Morning.

Phew, less than twelve hours later and I’m back!  Daylight is pretty.

Anyway, established plants are always squirrel-resistant:

Honestly, I do *not* remember this hosta being so huge last year. Maybe I have a greener thumb that I thought?  Or ripping out violets helped?  Or maybe its just matured and I have nothing to do with it.

Honestly, I do *not* remember this hosta being so huge last year. Maybe I have a greener thumb that I thought? Or ripping out violets helped? Or maybe it's just matured and I have nothing to do with it.

Spooky. With added shadow!

Spooky. With added shadow!

The success of the above makes me happy.  Under this lie the disintegrated corpes of pet hamsters, gerbils, and a baby bird that had fallen out of its nest. Don’t want to go digging around under there. Pet Semetery!

Something old, something new.  Planted blueish one yesterday.  Lower left corner is three years old (or so).

Something old, something new. Planted blueish one yesterday. Lower left corner is three years old (or so).

I had forgotten about that fern-y looking thing as well.  It was obscured by violets.

Years-old clematis still trying hard, but looking sad.

Years-old clematis still trying hard, but looking sad. (This was one of my mum's favourites.)

Sedum gone wild!

Sedum gone wild!

And now the established, but unwanted.  Virginia creeper.  Originating under my neighbour’s patio, it cannot be killed.  We’ve tried.  For more than a decade.

I mean, creeping vine-y things are nice, but not when they start spreading across the whole yard, tripping you up, and generally being a nuisance.

I mean, creeping vine-y things are nice, but not when they start spreading across the whole yard, tripping you up, and generally being a nuisance.

Onto to the veggie battlements, since vegetables don’t have the advantage of age to defend them:

In addition to the pumpkin cage, I have pinned down chicken wire with sticks and taken advantage of a collapsed shoe rack to protect my leeks.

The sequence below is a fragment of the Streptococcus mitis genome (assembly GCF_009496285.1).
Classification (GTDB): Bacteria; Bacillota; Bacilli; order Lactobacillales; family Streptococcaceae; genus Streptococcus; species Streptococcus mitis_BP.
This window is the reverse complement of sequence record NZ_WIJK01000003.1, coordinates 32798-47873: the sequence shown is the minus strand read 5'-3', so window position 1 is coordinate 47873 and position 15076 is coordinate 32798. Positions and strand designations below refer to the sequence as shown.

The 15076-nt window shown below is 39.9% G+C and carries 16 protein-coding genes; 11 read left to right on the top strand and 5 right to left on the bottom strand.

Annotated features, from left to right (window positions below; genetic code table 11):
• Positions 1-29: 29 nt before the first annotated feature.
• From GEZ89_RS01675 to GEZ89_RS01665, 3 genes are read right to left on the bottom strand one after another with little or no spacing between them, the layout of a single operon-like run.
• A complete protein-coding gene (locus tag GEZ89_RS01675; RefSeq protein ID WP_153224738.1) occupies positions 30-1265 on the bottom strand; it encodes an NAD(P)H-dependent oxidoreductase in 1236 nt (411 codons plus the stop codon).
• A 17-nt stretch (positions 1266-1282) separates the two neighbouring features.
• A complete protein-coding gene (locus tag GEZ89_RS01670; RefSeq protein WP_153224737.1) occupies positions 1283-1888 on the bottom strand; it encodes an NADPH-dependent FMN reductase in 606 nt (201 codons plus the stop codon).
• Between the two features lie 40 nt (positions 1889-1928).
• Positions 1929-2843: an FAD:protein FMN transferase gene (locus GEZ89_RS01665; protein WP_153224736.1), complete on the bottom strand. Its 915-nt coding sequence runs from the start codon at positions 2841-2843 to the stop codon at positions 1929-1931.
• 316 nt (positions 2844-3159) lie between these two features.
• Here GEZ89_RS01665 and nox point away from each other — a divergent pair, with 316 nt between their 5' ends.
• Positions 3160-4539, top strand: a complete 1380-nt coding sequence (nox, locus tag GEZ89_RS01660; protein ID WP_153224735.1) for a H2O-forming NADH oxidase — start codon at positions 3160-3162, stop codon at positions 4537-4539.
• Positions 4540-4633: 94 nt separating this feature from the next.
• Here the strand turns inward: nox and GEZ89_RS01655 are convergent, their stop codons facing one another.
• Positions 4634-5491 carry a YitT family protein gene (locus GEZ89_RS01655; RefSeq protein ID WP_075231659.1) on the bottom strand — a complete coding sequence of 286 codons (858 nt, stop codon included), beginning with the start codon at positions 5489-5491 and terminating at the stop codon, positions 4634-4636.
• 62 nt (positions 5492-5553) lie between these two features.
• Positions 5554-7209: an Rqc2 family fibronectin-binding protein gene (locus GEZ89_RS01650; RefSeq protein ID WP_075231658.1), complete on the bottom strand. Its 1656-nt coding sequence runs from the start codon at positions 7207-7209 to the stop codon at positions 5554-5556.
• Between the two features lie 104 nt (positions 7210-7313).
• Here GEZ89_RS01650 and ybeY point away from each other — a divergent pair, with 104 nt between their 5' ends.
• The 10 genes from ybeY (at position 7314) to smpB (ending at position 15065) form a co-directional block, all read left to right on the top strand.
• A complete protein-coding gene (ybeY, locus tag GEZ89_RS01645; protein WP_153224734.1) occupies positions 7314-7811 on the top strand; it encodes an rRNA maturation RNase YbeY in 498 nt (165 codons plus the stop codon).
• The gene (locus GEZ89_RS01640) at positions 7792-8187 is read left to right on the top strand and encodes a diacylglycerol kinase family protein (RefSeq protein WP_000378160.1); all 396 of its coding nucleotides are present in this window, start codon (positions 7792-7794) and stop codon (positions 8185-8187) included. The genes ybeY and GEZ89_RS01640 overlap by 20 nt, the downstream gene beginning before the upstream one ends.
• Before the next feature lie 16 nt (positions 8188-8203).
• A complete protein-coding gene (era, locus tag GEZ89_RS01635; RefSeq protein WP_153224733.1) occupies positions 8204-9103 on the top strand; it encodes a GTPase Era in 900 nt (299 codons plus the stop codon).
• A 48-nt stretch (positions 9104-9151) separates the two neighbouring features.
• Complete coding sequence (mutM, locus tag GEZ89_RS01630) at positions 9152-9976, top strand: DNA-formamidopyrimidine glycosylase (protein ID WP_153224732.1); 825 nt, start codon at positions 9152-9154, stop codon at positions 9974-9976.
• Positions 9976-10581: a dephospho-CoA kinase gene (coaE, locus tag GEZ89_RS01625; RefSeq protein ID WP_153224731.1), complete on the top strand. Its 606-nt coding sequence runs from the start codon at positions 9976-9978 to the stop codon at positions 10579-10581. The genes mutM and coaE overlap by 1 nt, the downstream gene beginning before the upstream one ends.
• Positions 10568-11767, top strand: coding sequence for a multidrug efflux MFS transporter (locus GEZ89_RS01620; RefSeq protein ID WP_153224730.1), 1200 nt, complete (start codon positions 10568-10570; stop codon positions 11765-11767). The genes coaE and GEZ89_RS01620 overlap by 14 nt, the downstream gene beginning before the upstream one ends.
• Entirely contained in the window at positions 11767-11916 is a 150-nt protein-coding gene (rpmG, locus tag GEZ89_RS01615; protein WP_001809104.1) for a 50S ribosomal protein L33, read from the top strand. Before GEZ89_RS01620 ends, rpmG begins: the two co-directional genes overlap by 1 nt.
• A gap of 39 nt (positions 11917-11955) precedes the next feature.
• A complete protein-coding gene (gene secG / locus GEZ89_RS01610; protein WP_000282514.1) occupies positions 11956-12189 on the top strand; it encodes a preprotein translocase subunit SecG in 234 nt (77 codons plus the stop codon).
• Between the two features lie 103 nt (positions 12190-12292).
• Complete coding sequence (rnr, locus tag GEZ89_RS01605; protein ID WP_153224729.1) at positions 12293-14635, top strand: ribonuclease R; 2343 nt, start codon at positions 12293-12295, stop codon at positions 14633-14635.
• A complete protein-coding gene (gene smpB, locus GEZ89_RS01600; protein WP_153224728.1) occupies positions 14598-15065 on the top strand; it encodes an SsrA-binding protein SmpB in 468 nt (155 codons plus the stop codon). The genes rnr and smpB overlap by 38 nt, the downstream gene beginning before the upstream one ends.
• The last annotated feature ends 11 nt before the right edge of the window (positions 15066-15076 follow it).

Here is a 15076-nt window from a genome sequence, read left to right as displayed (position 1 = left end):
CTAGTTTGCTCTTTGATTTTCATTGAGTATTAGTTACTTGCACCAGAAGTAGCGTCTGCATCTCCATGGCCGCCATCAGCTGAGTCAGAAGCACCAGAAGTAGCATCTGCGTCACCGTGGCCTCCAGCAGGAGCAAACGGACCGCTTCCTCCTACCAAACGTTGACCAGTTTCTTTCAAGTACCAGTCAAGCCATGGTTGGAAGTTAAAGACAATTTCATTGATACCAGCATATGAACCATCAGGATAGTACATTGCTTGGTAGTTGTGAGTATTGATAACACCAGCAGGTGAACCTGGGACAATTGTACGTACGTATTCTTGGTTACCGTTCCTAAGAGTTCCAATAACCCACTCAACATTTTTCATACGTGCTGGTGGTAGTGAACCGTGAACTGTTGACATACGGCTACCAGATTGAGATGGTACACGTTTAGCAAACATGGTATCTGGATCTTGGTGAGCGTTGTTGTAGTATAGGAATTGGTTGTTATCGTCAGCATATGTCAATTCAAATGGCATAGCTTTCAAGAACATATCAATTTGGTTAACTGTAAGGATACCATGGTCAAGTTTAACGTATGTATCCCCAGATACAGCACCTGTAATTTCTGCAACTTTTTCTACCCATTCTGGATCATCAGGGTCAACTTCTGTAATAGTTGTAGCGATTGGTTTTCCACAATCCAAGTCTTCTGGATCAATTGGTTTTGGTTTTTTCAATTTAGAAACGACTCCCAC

In addition to the pumpkin cage, I have pinned down chicken wire with sticks and taken advantage of a collapsed shoe rack to protect my leeks.

Not only that, but I sprinkled red pepper flake is stuck in bits of cat fur to keep the fuckers out.

Not only that, but I sprinkled red pepper flake and stuck in bits of cat fur to keep the fucking squirrels out.

My tomatoes were big, but leggy, so they are stilted.  Note, again, the cat fur tuft tucked into the pot.

My tomatoes were big, but 'leggy', so they are stilted. Note, again, the cat fur tuft tucked into the pot. This has worked in the past.

On notes (almost) completely other, I bought a Black-Eyed Susan for the big barrel.  Fingers crossed.  Mum was not black-eyed, but her name was Suzan.

Planted on Mothers Day.

Planted on Mother's Day.

C’est tout for now.  Building more boxes in the next week or two for beets, parsnips, broccoli, and something I’m not remembering right now.

3 Thoughts on “Morning.

  1. wipeout on May 11, 2009 at 11:31 said:

    Hostas do get bigger every year if they’re in a happy place. It is particularly satisfying.

  2. Kelly on June 7, 2009 at 06:31 said:

    A Japanese painted fern! I love mine, although it seems terribly delicate, needing just the right amount of water, plenty of shade and no weeds nearby. Still, nice ROI.

    If your hostas keep this up, they’ll need to be split in another year or so…

    • admin on June 7, 2009 at 09:39 said:

      Mine seems pretty resilliant, since the only thing it had going for it was the shade (and maybe the water). It was completely surrounded by violets and other weeds. That’s probably why it’s still pretty tiny.

      Splitting hostas, eh? I may ask for advice on that.

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